The death of Santiago Andrade on 10 February, a cameraman for Brazil’s Bandeirantes Network, from injuries he suffered while filming a Rio de Janeiro transport price protest has shocked the country.
In the uproar that followed, two protesters — Caio Silva de Souza and Fabio Barbosa Raposo – were arrested for targeting Andrade with fireworks. The media quickly filled with editorials and coverage that declared democracy was at risk. Journalists described the attack as a grave threat to freedom of expression and criticism of police handling of the protests. One op-ed even accused a leftist party deputy of links with the attack without presenting evidence.
However, there is a lack of preparation from the Brazilian press itself, when covering the demonstrations. This deficiency was highlighted by a BBC reporter who provided first aid to Andrade. Brazilian journalists usually cover protests without identification vests, protection or training.
Violence against the press is not a new problem in Brazil. There have been 126 attacks on journalists by police or demonstrators since the mass protest movement began in June 2013. It is common for journalists’ cars to be targeted by protesters. At the same time, it has been reported that journalists have been murdered for political reasons.
Brazil is the 11th most dangerous country for the journalistic profession, according to the Committee to Protect Journalists (CPJ). “The number of journalists killed has grown in recent years and the official government response has been insufficient. Brazil has become a dangerous country for the practice of journalism,” CPJ coordinator Carlos Lauría told UN Radio.
The attack on Andrade was the fourth episode of violence against journalists during protests in 2014. On 25 January, two reporters were injured in São Paulo — EFE reporter Sebastião Moreira and freelancer Paul Alexander were attacked by the police. UOL News reporter Gustavo Maia was assaulted by police on 6 February — the same day Andrade was injured.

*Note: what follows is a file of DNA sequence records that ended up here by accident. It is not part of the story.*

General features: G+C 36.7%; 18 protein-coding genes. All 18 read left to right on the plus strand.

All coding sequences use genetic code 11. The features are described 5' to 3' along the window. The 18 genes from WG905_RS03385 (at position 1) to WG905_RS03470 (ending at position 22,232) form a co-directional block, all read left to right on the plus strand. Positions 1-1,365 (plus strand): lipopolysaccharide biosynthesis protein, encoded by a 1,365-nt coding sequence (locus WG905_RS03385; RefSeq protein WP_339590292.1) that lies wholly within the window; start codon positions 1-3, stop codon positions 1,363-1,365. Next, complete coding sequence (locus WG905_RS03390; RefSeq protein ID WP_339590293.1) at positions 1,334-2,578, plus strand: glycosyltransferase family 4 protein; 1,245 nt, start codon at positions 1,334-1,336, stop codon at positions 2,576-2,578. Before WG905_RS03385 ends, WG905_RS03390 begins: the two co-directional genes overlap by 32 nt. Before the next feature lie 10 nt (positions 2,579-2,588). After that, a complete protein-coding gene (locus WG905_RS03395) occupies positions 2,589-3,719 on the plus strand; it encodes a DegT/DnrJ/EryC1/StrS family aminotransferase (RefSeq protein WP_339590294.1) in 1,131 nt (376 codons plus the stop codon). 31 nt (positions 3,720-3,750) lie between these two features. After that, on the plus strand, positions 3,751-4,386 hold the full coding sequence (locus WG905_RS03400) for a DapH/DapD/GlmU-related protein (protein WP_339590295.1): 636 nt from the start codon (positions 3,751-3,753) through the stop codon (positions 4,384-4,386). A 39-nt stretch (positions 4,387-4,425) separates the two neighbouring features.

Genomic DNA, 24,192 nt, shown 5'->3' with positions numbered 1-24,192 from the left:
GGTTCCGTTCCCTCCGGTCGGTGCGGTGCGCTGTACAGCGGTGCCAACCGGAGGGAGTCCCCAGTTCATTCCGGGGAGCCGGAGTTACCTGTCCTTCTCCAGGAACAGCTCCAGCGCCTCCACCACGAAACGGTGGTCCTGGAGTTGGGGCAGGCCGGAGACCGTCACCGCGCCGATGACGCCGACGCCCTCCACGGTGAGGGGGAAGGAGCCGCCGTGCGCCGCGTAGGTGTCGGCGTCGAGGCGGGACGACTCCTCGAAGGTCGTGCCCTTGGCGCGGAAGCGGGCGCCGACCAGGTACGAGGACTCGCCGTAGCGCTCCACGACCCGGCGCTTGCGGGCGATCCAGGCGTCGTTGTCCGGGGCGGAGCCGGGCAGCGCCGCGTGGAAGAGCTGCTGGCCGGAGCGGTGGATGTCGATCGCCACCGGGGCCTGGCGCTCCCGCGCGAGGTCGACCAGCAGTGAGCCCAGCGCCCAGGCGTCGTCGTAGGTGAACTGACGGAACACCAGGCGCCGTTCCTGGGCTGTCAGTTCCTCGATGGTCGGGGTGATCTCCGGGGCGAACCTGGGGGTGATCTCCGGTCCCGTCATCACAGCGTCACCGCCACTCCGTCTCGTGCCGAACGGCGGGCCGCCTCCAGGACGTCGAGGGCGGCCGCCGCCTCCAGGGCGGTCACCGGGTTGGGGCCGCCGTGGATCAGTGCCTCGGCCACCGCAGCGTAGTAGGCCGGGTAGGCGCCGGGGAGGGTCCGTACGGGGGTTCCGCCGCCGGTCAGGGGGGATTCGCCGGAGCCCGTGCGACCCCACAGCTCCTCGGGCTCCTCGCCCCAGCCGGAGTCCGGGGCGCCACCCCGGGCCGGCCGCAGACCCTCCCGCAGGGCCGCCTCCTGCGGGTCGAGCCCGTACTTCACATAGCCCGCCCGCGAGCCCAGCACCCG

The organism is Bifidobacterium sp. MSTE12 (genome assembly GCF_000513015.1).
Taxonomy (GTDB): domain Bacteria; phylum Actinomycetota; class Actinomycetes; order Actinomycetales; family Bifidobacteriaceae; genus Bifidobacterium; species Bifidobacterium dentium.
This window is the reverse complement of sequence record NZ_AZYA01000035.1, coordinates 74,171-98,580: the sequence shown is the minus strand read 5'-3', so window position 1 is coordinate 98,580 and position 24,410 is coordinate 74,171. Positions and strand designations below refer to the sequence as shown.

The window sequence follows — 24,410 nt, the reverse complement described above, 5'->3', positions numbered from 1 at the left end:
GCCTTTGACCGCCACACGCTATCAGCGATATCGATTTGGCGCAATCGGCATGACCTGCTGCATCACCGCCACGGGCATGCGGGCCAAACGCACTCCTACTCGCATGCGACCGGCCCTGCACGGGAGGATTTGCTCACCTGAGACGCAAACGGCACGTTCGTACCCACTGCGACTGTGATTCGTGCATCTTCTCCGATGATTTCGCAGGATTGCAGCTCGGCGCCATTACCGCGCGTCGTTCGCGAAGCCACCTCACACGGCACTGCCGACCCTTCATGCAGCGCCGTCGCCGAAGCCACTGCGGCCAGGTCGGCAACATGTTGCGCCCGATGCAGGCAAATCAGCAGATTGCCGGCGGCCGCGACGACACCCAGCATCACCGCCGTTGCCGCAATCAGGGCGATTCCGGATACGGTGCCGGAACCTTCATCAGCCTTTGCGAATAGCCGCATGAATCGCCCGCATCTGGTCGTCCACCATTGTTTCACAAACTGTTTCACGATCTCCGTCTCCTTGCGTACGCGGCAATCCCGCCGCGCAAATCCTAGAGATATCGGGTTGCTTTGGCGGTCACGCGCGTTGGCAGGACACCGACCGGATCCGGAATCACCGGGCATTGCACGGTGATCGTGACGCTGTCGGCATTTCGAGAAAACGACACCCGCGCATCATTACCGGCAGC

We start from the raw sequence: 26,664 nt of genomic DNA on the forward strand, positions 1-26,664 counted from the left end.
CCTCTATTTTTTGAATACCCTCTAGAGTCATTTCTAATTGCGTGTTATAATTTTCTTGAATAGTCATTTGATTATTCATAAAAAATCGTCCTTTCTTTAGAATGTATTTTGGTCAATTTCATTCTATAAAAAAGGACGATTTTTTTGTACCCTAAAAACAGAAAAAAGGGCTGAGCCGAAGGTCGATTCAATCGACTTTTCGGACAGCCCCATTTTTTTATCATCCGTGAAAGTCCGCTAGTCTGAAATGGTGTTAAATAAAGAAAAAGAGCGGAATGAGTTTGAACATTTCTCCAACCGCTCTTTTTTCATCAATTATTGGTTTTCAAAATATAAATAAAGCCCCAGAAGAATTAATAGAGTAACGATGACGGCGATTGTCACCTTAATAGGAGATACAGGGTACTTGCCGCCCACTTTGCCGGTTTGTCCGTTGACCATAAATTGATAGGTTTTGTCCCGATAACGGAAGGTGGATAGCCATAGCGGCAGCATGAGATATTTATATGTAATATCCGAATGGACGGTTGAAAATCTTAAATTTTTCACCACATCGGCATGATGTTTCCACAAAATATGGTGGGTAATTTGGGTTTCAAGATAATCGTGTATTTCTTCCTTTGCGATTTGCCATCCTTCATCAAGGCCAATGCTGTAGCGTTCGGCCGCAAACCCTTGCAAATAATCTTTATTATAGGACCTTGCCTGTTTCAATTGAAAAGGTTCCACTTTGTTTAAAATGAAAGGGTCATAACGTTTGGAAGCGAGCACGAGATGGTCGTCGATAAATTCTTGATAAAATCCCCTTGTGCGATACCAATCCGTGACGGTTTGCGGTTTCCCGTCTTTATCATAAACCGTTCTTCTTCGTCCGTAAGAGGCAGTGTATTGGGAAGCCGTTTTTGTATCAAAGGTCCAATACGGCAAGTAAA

The death of thecameraman happened at the same time the Brazilian Congress — with the backing of the federal government — was attempting to quickly pass two controversial bills against terrorism. The public reaction was overwhelmingly negative. The justice department is likely to present a new bill to congress. While the bill has not yet been published, it is said to provide stricter punishment for violent infiltrators in demonstrations, in addition to standardizing police responses throughout Brazil. The Minister of Justice, José Eduardo Cardozo, also met with representatives of the media and promised action to protect reporters.
Several national and international organizations expressed concern over the Andrade attack. The International Federation of Journalists (IFJ) and Reporters Without Borders called on the Brazilian authorities to guarantee the safety of journalists covering demonstrations. The UN expressed concern about violent protests and the “excessive use of force and arbitrary arrests of demonstrators and journalists by police forces”. UNESCO pleaded with Brazilian media groups to train their employees working in hazardous environments. The Brazilian Association of Investigative Journalism (Abraji) released a statement condemning the the attack and urged the Brazilian government to protect journalists and freedom of expression. The International Press Institute (IPI) recalled various crimes against Brazilian journalists and insisted that investigation of crimes against journalists be a priority for the government.
Brazil’s president Dilma Rousseff expressed her grief on Twitter. She said the death of Andrade “revolts and saddens” and stressed that “freedom of expression cannot be used to threaten life”. In an official statement, the Secretary of Human Rights of the Presidency said that “this case unfortunately tragically symbolizes thesystematic violence against communication professionals engaged in covering demonstrations”.
From the standpoint of the investigations, this is a confusing story, full of questions, with different versions of events coming from the media and the police.
The lawyer for the men arrested for detonating the rocket said the two were recruited by, and received money from ,“activists”. The Civil Police claims there are infiltrators in protests that are paid by political parties of the extreme left.
The governor of Rio de Janeiro, Sergio Cabral, also said that “there are political parties and organisations embedded in these violent actions”.
Is there cooptation of popular movements? There is no evidence of it. Is Brazilian democracy facing a crisis? It seems that nobody wants to be responsible for the answers.
While the press is mourning the loss of yet another one of its own, there needs to be time to ascertain the facts rather than lob accusations when tensions are high. The press needs to investigate and confirm or deny the official line directed against the left or nothing will come from the death of a colleague symbolised by the cameras placed in front of the congress.